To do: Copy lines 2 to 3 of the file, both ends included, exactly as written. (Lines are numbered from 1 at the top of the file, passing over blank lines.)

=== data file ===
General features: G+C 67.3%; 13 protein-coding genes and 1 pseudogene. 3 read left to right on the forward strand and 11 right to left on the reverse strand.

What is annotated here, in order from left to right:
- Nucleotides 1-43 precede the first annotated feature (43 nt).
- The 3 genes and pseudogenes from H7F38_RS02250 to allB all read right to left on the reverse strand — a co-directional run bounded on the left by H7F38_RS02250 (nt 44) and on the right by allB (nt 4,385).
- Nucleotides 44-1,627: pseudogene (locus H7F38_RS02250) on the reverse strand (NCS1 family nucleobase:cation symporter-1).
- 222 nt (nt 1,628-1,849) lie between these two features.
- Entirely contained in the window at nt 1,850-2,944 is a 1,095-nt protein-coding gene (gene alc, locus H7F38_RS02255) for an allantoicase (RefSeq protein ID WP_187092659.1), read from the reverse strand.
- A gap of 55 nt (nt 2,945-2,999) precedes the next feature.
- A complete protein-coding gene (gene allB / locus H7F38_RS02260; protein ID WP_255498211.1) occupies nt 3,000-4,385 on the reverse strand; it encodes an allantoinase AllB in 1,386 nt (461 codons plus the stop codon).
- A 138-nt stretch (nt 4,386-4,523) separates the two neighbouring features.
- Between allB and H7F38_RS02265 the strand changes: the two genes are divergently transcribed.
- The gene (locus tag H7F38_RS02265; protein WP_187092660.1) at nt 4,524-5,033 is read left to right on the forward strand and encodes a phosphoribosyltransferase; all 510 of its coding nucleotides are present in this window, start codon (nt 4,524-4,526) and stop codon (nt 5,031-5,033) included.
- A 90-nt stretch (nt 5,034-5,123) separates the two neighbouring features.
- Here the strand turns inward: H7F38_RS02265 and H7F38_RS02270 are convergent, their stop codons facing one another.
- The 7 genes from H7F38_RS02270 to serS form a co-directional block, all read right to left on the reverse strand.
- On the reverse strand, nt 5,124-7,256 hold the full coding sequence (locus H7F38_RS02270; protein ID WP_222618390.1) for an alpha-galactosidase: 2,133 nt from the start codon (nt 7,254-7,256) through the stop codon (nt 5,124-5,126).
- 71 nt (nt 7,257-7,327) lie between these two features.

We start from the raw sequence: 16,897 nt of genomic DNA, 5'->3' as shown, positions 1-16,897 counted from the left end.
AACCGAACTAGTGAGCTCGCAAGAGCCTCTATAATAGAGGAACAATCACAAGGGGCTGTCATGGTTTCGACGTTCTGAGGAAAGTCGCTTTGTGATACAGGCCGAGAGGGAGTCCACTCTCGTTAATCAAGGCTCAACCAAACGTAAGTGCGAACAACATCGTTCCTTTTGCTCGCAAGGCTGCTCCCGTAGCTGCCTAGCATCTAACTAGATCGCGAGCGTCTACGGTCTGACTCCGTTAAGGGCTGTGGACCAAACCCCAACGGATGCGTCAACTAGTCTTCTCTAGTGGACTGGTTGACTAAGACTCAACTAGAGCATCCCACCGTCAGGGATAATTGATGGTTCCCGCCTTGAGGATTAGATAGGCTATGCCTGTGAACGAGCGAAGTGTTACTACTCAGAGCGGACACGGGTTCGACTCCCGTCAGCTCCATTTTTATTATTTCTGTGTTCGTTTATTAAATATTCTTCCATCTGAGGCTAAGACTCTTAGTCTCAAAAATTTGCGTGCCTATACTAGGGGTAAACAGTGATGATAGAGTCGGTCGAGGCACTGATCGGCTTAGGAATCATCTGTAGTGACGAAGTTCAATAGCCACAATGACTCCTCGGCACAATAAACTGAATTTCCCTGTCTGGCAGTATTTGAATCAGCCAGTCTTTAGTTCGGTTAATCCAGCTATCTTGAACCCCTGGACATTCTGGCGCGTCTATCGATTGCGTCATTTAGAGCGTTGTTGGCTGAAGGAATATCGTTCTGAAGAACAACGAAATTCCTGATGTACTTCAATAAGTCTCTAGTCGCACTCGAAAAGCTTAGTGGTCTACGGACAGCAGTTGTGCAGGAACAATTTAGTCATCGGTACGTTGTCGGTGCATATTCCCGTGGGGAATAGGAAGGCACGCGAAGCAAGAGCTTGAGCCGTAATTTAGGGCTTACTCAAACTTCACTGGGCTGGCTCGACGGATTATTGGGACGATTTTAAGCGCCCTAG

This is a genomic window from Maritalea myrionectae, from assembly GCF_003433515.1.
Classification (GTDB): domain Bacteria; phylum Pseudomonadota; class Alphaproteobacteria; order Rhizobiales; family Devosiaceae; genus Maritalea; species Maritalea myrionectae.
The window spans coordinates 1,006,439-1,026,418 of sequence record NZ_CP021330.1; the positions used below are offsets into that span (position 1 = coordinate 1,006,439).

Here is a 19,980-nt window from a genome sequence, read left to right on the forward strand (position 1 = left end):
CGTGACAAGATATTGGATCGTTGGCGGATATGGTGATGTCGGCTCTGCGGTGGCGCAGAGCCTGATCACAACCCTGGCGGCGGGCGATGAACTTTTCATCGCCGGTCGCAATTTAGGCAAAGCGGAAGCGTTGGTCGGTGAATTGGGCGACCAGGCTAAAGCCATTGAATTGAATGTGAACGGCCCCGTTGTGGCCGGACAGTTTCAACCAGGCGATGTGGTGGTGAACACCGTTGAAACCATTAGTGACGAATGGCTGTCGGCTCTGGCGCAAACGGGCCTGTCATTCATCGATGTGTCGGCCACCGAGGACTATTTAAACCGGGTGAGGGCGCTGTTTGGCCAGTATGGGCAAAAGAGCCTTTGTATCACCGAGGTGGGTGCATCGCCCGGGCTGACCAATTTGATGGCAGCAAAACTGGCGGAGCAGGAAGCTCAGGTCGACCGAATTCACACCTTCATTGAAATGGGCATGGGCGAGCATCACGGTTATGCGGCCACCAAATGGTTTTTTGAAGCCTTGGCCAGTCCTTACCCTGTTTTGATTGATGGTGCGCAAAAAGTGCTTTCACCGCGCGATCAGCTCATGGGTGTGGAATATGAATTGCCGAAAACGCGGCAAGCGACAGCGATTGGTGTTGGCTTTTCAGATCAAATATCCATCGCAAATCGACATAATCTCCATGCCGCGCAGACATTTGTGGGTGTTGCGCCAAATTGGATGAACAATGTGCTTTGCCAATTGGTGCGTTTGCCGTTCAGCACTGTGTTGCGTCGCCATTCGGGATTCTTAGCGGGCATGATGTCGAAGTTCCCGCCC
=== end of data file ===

What is annotated here, in order from left to right:
- Nucleotides 1-43 precede the first annotated feature (43 nt).